Thursday, August 20, 2015

Cathedral St.Etienne or Cathedral of St. Stephen, Auxerre, Burgundy

 The town of Auxerre in the region of Burgundy is dominated by the Cathedral of St. Stephen
West front of the Cathedral of St. Stephen

 Nave of the Cathedral of St. Stephen looking east
The axial chapel, Chapel of the Virgin (Chapelle de la Vierge) formerly the Chapel of St. Alexander, is rectangular.  The Jesse Tree window (Window #1) is on the left.  The center window of the chapel was made in 1879, and the window on the right is the Legend of Theophilus.  Both 13th century windows date to about 1225-1240 with 19th century restoration.

     The Cathedrale Saint-Etienne or the Cathedral of St. Stephen in Auxerre was built upon an earlier Romanesque church.  The Romanesque church was built on the site of even earlier Christian churches.  Auxerre is part of the diocese of Sens that had a Gothic church with a similar rectangular eastern chapel built some years before Auxerre.  Sens has a Jesse stained glass window that dates to the second half of  the production of Jesse Tree windows, and thus will be discussed later.  Auxerre has two Jesse Tree windows.  The first dates from the 13th century and the second from the first quarter of the 16th century.  The older 13th century Jesse Tree window in the axial chapel is the only one discussed now.

    Auxerre is part of the Burgundy (Bourgogne) region that was the autonomous region of the Duchy of Burgundy for much of the Middle Ages.  For the whole period, the Duchy of Burgundy was not part of the French crown lands.  It was annexed in 1477.

   The Gothic rebuilding of Auxerre Cathedral began about 1215. Two Romanesque towers collapsed in 1217, and this resulted in a complete rebuilding campaign in the Gothic style on the older Romanesque crypt.  The chevet that included the eastern axial chapel was completed about 1240. (Chevet is the semicircular east end of a typically French Gothic church that extends beyond the choir and includes an ambulatory and radiating chapels.) This chapel was originally dedicated to Saint-Alexandre until 1783. After the Revolution, it was rededicated to the Blessed Virgin Mary. The dates for building the chevet help to date the Jesse Tree window in the rectangular chapel to about 1225-1240. 

       Construction on the cathedral continued intermittently. There were periods when construction stopped such as the famine period of 1315.  Building began again in earnest in the 1340s.  The dedication of chapels off the nave of the church confirm that the nave was being built in the 1350s.  The building of the cathedral seems to have been impacted more by the Hundred Years than the Black Death of 1348-1350. Work did not commence again until the late 14th and into the 15th century.  The upper north tower of the west end facade was not complete until 1543.  The south tower was never built.  The cathedral was extensively restored in 19th century.  
     The Chapel of the Virgin, formerly the Chapel of Saint-Alexandre, was a mortuary chapel for the Counts of Chastellux from 1483 onward.  After Claude de Beauvoir de Chastellux died in 1453, he was reinterred in the Chapel Saint-Alexandre in 1483.  Other family members were then buried there.  The tomb was damaged during the French Revolution.  Cesar Laurent, Comte de Chastellux undertook the restoration of the tomb in 1822.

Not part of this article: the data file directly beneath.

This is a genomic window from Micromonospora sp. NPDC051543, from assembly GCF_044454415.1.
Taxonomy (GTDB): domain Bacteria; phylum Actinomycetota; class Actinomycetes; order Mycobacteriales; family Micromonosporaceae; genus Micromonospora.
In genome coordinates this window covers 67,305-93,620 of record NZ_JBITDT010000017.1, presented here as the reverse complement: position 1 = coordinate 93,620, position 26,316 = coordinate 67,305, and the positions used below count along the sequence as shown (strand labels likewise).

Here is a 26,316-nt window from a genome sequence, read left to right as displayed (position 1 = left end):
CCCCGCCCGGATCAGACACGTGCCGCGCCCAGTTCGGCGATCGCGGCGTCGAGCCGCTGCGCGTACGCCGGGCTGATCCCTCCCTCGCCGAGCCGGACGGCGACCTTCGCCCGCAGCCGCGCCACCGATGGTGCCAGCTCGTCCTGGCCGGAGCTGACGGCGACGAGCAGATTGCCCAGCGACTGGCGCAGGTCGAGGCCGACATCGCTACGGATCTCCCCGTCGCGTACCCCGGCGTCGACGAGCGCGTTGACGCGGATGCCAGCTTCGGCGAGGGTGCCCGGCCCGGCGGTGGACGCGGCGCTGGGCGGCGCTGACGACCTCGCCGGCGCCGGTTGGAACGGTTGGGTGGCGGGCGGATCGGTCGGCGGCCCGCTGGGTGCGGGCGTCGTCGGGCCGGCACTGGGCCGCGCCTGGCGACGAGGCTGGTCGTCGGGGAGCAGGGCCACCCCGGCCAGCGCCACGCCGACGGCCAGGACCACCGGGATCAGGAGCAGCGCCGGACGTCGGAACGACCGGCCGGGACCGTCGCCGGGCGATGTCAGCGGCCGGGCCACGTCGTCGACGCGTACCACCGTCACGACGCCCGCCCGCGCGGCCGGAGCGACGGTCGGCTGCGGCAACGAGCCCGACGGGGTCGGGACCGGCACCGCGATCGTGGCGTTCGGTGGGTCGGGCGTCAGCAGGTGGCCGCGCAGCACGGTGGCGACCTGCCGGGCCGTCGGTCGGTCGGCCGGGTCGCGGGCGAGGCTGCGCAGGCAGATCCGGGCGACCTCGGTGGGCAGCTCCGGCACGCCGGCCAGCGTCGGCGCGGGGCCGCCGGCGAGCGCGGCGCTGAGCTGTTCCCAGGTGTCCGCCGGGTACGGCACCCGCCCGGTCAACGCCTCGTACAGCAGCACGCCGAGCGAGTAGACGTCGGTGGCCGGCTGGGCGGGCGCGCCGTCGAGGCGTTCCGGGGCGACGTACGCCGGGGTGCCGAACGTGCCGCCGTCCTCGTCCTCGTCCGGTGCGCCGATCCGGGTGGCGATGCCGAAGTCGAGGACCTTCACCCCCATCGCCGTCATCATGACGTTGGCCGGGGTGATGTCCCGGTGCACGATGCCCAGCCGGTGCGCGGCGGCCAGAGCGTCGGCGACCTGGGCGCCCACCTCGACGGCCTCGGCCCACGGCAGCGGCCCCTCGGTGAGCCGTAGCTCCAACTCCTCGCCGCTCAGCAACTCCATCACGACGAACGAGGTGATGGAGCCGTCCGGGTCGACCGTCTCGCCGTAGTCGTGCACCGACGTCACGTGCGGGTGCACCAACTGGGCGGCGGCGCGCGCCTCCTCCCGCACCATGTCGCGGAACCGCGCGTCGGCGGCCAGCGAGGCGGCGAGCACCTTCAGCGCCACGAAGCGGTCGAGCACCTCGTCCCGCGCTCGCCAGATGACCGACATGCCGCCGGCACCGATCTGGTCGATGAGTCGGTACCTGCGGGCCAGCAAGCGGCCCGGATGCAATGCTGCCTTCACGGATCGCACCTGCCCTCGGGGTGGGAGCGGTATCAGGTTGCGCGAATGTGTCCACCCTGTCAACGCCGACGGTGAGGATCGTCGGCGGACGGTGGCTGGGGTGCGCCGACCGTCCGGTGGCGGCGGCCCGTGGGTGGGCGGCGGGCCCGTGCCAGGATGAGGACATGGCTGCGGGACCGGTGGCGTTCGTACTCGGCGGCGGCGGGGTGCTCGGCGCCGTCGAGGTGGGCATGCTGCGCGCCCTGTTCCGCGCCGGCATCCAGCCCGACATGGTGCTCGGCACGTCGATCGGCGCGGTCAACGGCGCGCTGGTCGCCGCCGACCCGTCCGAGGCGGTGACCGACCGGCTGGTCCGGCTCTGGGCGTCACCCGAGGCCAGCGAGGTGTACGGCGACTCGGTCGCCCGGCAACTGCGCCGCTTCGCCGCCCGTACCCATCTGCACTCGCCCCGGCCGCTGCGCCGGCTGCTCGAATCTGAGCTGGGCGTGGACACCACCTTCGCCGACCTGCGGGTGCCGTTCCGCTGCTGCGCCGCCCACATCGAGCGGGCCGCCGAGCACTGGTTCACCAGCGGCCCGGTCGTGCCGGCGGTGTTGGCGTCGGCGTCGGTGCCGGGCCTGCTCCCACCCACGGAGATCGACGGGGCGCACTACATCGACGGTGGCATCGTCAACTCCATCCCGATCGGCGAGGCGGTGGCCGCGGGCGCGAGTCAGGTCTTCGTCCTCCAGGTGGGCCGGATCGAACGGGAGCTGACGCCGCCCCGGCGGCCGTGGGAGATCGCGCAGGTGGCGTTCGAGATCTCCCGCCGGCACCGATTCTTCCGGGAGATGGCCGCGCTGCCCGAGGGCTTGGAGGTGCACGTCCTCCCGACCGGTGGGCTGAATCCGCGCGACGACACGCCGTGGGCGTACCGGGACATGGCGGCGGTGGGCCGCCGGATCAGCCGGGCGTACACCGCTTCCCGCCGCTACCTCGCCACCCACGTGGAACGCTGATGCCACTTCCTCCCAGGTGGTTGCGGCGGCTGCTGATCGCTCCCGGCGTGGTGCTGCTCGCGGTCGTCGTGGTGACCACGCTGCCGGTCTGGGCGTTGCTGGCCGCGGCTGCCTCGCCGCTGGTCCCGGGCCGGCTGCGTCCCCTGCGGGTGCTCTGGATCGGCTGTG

The Cathedral at Auxerre suffered mostly man-made disasters, especially damage during war, rebellion, and periods of iconoclasm.  The Huguenot captured the town in 1559.  Repairs to the damage were undertaken in the 1570s and 1580s. The  cathedral was remodeled in the 18th century.  More restoration was done from 1866-1875.  The window restorations in the Chapel of the Virgin (Chapelle de la Vierge) were undertaken in 1879. 

Window 1 of the Chapel of the Virgin, Cathedral St. Etienne, Auxerre, France. Glass is 13th century with 19th century restoration.
Photo credit for all stained glass windows: Painton Cowen

Crowned Virgin Mary below the feet of Jesus Christ.  She is seated in a position that is often reserved for Jesus Christ.  She is seated with her right hand help up in blessing of the faithful.  She holds a book in her left arm.
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A generic king of Judah.  This figure is the fifth king above the reclining figure of Jesse.  King is flanked by Daniel on the right and an unidentified prophet on the left.

Generic king of Judah.  This is the fourth king above Jesse.The prophet Abdias or Obadiah is on the right and Malachi is on the left. The prophet seem to show extensive restoration.

Prophet Ezekiel .  He is the figure to the right of the third generic King of Judah above Jesse.

Prophet to the left of Jesse.  I cannot identify with any certainty, perhaps Aggeus or Haggai.
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   The older Jesse Tree window at Auxerre follows the pattern of other French Jesse Tree with with static frontally posed figures that are seated and grasping the vine like Jesse Tree.  The use of red and blue is more evenly divided in this window.


Harry Titus, A Chronology for Auxerre Cathedral. Wake Forest University. 

Ulrich Knop (2003) Histoire de la restauration du choeur de la cathédrale Saint-Étienne d'Auxerre Dissertation

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